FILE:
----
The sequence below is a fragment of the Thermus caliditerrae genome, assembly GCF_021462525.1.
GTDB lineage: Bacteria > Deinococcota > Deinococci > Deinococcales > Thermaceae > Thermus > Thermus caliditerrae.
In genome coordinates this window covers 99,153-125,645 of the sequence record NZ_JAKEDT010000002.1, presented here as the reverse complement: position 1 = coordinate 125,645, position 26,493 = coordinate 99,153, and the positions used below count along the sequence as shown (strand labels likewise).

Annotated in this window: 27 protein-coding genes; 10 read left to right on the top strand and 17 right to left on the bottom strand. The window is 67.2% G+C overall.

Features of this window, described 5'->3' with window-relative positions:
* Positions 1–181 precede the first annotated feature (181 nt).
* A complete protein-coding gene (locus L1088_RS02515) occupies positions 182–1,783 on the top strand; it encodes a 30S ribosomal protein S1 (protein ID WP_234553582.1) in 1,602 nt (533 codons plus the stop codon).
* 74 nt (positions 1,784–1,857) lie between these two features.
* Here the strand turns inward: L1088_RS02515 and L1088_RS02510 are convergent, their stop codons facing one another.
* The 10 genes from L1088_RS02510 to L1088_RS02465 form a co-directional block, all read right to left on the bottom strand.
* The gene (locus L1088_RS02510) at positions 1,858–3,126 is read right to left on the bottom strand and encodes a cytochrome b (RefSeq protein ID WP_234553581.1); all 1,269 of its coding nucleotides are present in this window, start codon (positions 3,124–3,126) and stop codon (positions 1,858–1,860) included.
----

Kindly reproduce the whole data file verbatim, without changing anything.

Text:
The sequence below is a fragment of the Thermus caliditerrae genome, assembly GCF_021462525.1.
GTDB lineage: Bacteria > Deinococcota > Deinococci > Deinococcales > Thermaceae > Thermus > Thermus caliditerrae.
In genome coordinates this window covers 99,153-125,645 of the sequence record NZ_JAKEDT010000002.1, presented here as the reverse complement: position 1 = coordinate 125,645, position 26,493 = coordinate 99,153, and the positions used below count along the sequence as shown (strand labels likewise).

Annotated in this window: 27 protein-coding genes; 10 read left to right on the top strand and 17 right to left on the bottom strand. The window is 67.2% G+C overall.

Features of this window, described 5'->3' with window-relative positions:
* Positions 1–181 precede the first annotated feature (181 nt).
* A complete protein-coding gene (locus L1088_RS02515) occupies positions 182–1,783 on the top strand; it encodes a 30S ribosomal protein S1 (protein ID WP_234553582.1) in 1,602 nt (533 codons plus the stop codon).
* 74 nt (positions 1,784–1,857) lie between these two features.
* Here the strand turns inward: L1088_RS02515 and L1088_RS02510 are convergent, their stop codons facing one another.
* The 10 genes from L1088_RS02510 to L1088_RS02465 form a co-directional block, all read right to left on the bottom strand.
* The gene (locus L1088_RS02510) at positions 1,858–3,126 is read right to left on the bottom strand and encodes a cytochrome b (RefSeq protein ID WP_234553581.1); all 1,269 of its coding nucleotides are present in this window, start codon (positions 3,124–3,126) and stop codon (positions 1,858–1,860) included.